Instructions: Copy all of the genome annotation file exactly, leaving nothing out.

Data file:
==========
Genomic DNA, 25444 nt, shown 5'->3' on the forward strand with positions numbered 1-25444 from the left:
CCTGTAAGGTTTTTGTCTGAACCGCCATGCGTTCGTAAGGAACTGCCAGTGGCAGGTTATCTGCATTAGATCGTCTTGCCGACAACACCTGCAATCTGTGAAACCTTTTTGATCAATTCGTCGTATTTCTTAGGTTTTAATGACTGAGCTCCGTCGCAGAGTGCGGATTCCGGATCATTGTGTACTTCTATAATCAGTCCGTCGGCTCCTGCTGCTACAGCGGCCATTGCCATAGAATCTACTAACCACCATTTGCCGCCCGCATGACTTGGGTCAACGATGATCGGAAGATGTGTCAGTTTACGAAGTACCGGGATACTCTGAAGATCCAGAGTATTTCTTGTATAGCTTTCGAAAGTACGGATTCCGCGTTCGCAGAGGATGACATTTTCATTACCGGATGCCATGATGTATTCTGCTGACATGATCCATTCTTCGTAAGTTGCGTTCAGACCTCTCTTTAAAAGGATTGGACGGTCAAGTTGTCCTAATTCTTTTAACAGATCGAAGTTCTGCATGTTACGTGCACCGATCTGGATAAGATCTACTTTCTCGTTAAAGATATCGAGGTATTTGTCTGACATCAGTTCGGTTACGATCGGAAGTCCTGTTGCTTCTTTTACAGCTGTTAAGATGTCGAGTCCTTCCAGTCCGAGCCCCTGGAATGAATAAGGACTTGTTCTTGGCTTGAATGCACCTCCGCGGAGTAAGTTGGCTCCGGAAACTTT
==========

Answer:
Genomic DNA, 25444 nt, shown 5'->3' on the forward strand with positions numbered 1-25444 from the left:
CCTGTAAGGTTTTTGTCTGAACCGCCATGCGTTCGTAAGGAACTGCCAGTGGCAGGTTATCTGCATTAGATCGTCTTGCCGACAACACCTGCAATCTGTGAAACCTTTTTGATCAATTCGTCGTATTTCTTAGGTTTTAATGACTGAGCTCCGTCGCAGAGTGCGGATTCCGGATCATTGTGTACTTCTATAATCAGTCCGTCGGCTCCTGCTGCTACAGCGGCCATTGCCATAGAATCTACTAACCACCATTTGCCGCCCGCATGACTTGGGTCAACGATGATCGGAAGATGTGTCAGTTTACGAAGTACCGGGATACTCTGAAGATCCAGAGTATTTCTTGTATAGCTTTCGAAAGTACGGATTCCGCGTTCGCAGAGGATGACATTTTCATTACCGGATGCCATGATGTATTCTGCTGACATGATCCATTCTTCGTAAGTTGCGTTCAGACCTCTCTTTAAAAGGATTGGACGGTCAAGTTGTCCTAATTCTTTTAACAGATCGAAGTTCTGCATGTTACGTGCACCGATCTGGATAAGATCTACTTTCTCGTTAAAGATATCGAGGTATTTGTCTGACATCAGTTCGGTTACGATCGGAAGTCCTGTTGCTTCTTTTACAGCTGTTAAGATGTCGAGTCCTTCCAGTCCGAGCCCCTGGAATGAATAAGGACTTGTTCTTGGCTTGAATGCACCTCCGCGGAGTAAGTTGGCTCCGGAAACTTT